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Financial assistance available for Irish citizens struggling to afford commercial flights home, says Coveney

Ireland is undertaking the ‘biggest repatriation effort in the history of the state’ said the Tánaiste.

Simon Coveney said the number of Irish citizens returning home will likely fall, but the cases will probably be a lot more complex.
Simon Coveney said the number of Irish citizens returning home will likely fall, but the cases will probably be a lot more complex.
Image: Shutterstock/muratart

IRELAND IS UNDERTAKING the “biggest repatriation effort in the history of the state”, according to Tánaiste Simon Coveney. 

Speaking to RTÉ’s Sean O’Rourke today, he said the Department of Foreign Affairs has helped around 4,600 Irish people to come home. 

A total of 500 people returned on chartered flights organised by other countries, such as the UK, while 200 arrived home after the Irish government organised two chartered flights from Peru and Goa, India last week.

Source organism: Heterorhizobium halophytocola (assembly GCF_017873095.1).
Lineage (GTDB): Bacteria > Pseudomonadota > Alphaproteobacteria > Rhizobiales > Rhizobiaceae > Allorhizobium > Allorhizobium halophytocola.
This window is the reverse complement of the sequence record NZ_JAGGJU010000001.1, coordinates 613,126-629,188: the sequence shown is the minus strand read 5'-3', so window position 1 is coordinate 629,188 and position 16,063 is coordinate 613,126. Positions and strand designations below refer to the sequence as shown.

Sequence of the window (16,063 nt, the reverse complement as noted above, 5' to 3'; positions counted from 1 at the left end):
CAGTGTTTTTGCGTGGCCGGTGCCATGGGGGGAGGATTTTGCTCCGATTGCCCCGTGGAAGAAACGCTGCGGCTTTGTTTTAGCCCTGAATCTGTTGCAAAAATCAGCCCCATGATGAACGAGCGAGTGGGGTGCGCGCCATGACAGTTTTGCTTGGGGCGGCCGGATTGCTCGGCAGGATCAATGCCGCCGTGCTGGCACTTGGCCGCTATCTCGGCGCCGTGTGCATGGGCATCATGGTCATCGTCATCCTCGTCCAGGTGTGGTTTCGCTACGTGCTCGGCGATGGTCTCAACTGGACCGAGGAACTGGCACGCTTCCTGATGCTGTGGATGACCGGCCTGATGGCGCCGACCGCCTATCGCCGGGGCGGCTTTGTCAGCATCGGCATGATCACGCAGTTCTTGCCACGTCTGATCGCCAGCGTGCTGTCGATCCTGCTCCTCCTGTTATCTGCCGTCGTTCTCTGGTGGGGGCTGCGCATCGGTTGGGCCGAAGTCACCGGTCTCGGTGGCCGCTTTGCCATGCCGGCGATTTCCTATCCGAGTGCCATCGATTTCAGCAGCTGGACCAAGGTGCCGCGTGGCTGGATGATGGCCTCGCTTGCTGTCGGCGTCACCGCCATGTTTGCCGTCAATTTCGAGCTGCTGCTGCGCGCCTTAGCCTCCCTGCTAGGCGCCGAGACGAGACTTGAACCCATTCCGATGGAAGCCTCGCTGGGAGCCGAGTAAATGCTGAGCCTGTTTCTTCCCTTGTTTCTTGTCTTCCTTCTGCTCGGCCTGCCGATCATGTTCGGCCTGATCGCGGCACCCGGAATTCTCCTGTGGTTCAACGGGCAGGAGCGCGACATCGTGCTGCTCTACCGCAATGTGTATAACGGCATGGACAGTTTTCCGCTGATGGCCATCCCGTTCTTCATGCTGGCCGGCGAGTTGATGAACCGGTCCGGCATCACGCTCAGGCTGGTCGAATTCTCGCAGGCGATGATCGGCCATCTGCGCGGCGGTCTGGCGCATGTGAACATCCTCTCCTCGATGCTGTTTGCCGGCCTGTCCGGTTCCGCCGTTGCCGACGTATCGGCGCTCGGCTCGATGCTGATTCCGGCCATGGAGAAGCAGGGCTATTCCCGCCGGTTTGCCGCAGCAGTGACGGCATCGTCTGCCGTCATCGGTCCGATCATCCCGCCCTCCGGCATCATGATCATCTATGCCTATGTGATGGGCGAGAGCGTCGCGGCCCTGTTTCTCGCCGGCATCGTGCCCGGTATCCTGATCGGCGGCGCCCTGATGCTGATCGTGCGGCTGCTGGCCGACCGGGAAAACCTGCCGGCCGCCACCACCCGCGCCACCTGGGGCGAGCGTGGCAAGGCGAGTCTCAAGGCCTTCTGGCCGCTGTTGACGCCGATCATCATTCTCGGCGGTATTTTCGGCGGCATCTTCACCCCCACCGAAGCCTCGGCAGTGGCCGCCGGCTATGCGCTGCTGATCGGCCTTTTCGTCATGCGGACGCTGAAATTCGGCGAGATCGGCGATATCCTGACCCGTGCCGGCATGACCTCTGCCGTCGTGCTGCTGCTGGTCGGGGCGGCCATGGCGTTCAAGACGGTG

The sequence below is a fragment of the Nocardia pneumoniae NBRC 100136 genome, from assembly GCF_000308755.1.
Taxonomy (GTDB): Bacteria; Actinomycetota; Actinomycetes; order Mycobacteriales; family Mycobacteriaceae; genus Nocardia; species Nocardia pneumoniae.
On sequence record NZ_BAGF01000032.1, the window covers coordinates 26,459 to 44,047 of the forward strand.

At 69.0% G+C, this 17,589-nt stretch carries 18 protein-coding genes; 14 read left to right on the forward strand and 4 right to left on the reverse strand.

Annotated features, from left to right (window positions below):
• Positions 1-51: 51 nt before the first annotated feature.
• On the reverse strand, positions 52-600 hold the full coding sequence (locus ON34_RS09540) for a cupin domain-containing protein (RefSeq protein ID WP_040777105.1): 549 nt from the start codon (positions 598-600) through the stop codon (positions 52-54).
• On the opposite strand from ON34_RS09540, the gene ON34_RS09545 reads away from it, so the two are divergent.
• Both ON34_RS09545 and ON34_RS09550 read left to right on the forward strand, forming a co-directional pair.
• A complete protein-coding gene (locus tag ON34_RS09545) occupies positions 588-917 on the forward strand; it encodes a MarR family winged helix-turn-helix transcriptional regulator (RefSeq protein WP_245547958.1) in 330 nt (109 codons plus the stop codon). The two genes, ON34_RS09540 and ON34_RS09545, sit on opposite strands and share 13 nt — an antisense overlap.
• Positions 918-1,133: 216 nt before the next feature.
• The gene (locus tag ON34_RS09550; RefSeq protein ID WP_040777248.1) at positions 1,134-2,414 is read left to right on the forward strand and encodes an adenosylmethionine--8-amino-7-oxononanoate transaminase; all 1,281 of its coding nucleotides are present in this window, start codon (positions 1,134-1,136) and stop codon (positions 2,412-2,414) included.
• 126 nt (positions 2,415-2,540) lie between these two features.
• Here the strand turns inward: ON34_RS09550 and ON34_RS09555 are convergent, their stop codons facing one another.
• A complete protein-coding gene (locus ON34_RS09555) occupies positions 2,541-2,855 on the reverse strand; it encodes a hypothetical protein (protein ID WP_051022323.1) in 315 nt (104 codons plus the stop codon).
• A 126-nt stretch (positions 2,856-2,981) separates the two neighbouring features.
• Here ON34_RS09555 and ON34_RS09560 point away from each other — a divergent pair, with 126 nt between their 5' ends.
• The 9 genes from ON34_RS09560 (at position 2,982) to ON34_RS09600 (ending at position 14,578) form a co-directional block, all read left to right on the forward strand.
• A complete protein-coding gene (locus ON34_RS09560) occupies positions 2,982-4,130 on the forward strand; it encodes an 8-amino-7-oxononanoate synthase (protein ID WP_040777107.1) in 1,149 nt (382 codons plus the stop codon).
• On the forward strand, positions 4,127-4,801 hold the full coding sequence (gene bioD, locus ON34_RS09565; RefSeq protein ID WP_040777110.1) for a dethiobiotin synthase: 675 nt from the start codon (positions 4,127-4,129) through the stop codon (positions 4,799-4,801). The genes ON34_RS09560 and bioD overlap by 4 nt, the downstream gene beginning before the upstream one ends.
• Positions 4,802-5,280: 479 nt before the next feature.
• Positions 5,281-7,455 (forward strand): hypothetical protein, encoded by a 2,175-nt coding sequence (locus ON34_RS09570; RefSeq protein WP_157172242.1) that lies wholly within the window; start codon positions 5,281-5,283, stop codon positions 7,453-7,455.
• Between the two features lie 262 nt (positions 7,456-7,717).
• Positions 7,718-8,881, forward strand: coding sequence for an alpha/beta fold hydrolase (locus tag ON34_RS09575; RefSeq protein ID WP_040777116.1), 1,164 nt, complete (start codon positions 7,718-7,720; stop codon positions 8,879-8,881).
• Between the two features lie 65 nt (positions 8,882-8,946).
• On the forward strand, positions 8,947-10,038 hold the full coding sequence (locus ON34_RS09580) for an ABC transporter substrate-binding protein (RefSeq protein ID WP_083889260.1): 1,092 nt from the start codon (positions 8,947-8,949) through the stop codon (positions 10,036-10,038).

Irish citizens who were visiting Peru became stranded after it announced it was shutting all air, land and sea borders.

The Department of Foreign Affairs arranged a charter flight from Lima, Peru to London with British Airways; Aer Lingus agreed to the second leg from London to Dublin.

The department call centre has taken over 16,000 calls, said Coveney.

Australia and New Zealand 

He said there are still some Irish people who are finding it difficult to return from New Zealand and Australia, however, he said the government is working with Qatar Airways and Qantas Airlines, block booking seats for Irish passengers. 

He said other citizens are stuck in South Africa, Vietnam and India. 

Coveney said the situation changes each day, but the government is working to help get people home.

He said a financial package is now available for the department to help charter flights, as well as to give financial assistance to citizens who “may have run out of money” and can’t afford the skyrocketing prices for commercial flights home. 

The Tánaiste said the department is also working with Irish-American community groups in the US to provide supports for the undocumented Irish in the US. 

He said some of the undocumented in America will not be entitled to welfare or health supports, therefore the Irish government is ensuring that some community groups are the finance behind them to provide assistance to Irish citizens when needed. 

Ireland has a huge diaspora, said Coveney, adding that work is ongoing to ensure that Irish citizens abroad are getting the help they need. 

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